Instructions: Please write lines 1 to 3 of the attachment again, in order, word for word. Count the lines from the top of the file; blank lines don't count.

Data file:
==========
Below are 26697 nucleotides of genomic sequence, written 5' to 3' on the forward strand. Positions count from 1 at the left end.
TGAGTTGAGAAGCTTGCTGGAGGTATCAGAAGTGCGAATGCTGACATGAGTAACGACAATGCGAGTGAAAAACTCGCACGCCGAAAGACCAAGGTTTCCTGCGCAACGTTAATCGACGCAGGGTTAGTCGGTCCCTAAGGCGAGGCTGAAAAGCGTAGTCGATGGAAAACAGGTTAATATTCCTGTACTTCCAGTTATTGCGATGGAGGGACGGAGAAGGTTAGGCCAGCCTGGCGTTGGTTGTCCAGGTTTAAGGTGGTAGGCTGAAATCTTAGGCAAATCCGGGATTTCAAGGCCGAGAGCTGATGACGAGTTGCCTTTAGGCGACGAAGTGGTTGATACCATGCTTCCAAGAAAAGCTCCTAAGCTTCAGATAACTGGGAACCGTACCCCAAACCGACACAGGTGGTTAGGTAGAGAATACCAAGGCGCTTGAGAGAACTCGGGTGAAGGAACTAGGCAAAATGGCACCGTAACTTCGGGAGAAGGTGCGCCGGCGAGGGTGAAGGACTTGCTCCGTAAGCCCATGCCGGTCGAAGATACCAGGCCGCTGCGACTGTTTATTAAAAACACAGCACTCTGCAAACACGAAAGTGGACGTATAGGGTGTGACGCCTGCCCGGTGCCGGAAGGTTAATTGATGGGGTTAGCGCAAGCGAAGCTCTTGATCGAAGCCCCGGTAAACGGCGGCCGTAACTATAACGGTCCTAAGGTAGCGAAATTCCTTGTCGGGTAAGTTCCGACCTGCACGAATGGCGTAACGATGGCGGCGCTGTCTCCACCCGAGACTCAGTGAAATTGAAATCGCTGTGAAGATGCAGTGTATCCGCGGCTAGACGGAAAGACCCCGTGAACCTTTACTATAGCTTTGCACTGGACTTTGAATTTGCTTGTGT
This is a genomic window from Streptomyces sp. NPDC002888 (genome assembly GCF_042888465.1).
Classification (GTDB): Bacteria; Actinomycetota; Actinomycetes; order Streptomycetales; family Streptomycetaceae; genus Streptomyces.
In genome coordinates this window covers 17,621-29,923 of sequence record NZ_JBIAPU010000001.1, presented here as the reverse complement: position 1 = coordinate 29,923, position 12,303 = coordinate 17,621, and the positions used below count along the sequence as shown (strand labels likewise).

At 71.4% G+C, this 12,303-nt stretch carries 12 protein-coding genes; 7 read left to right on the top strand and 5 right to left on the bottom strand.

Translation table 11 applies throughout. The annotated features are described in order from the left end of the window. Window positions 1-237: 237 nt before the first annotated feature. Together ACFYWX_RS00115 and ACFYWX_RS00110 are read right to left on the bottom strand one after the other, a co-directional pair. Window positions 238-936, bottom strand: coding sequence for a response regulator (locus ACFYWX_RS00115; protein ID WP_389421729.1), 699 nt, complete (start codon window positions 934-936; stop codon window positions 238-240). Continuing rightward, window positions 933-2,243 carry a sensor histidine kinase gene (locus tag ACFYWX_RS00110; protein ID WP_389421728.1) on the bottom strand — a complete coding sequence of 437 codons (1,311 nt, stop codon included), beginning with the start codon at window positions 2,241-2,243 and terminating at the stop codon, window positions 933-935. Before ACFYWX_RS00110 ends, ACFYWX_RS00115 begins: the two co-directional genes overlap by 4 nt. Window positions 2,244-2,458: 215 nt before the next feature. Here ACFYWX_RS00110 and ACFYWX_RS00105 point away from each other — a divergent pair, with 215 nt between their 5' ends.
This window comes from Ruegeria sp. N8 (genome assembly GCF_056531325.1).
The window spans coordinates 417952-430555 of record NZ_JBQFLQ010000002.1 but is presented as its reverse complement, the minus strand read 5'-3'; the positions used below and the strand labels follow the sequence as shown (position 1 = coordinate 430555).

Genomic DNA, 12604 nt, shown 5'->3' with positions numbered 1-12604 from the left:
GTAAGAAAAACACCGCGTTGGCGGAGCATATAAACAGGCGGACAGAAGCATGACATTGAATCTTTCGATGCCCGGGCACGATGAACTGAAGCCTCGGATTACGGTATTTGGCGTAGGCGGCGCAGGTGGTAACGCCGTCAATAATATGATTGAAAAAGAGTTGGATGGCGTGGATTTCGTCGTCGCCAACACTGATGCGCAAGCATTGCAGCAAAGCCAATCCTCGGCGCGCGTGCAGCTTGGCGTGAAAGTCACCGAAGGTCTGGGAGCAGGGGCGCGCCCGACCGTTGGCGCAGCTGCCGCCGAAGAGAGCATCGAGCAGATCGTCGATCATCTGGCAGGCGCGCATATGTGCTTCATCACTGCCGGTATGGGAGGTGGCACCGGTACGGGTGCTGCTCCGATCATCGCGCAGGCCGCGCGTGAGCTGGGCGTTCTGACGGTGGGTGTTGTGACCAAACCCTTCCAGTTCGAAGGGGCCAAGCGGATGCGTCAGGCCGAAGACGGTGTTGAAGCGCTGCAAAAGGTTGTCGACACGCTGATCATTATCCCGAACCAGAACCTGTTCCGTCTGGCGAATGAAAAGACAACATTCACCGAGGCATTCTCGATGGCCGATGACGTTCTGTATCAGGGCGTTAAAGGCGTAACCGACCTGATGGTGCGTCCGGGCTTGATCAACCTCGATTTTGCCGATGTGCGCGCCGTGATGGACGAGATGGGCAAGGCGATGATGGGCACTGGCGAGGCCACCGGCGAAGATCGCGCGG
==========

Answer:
Below are 26697 nucleotides of genomic sequence, written 5' to 3' on the forward strand. Positions count from 1 at the left end.
TGAGTTGAGAAGCTTGCTGGAGGTATCAGAAGTGCGAATGCTGACATGAGTAACGACAATGCGAGTGAAAAACTCGCACGCCGAAAGACCAAGGTTTCCTGCGCAACGTTAATCGACGCAGGGTTAGTCGGTCCCTAAGGCGAGGCTGAAAAGCGTAGTCGATGGAAAACAGGTTAATATTCCTGTACTTCCAGTTATTGCGATGGAGGGACGGAGAAGGTTAGGCCAGCCTGGCGTTGGTTGTCCAGGTTTAAGGTGGTAGGCTGAAATCTTAGGCAAATCCGGGATTTCAAGGCCGAGAGCTGATGACGAGTTGCCTTTAGGCGACGAAGTGGTTGATACCATGCTTCCAAGAAAAGCTCCTAAGCTTCAGATAACTGGGAACCGTACCCCAAACCGACACAGGTGGTTAGGTAGAGAATACCAAGGCGCTTGAGAGAACTCGGGTGAAGGAACTAGGCAAAATGGCACCGTAACTTCGGGAGAAGGTGCGCCGGCGAGGGTGAAGGACTTGCTCCGTAAGCCCATGCCGGTCGAAGATACCAGGCCGCTGCGACTGTTTATTAAAAACACAGCACTCTGCAAACACGAAAGTGGACGTATAGGGTGTGACGCCTGCCCGGTGCCGGAAGGTTAATTGATGGGGTTAGCGCAAGCGAAGCTCTTGATCGAAGCCCCGGTAAACGGCGGCCGTAACTATAACGGTCCTAAGGTAGCGAAATTCCTTGTCGGGTAAGTTCCGACCTGCACGAATGGCGTAACGATGGCGGCGCTGTCTCCACCCGAGACTCAGTGAAATTGAAATCGCTGTGAAGATGCAGTGTATCCGCGGCTAGACGGAAAGACCCCGTGAACCTTTACTATAGCTTTGCACTGGACTTTGAATTTGCTTGTGT
This is a genomic window from Streptomyces sp. NPDC002888 (genome assembly GCF_042888465.1).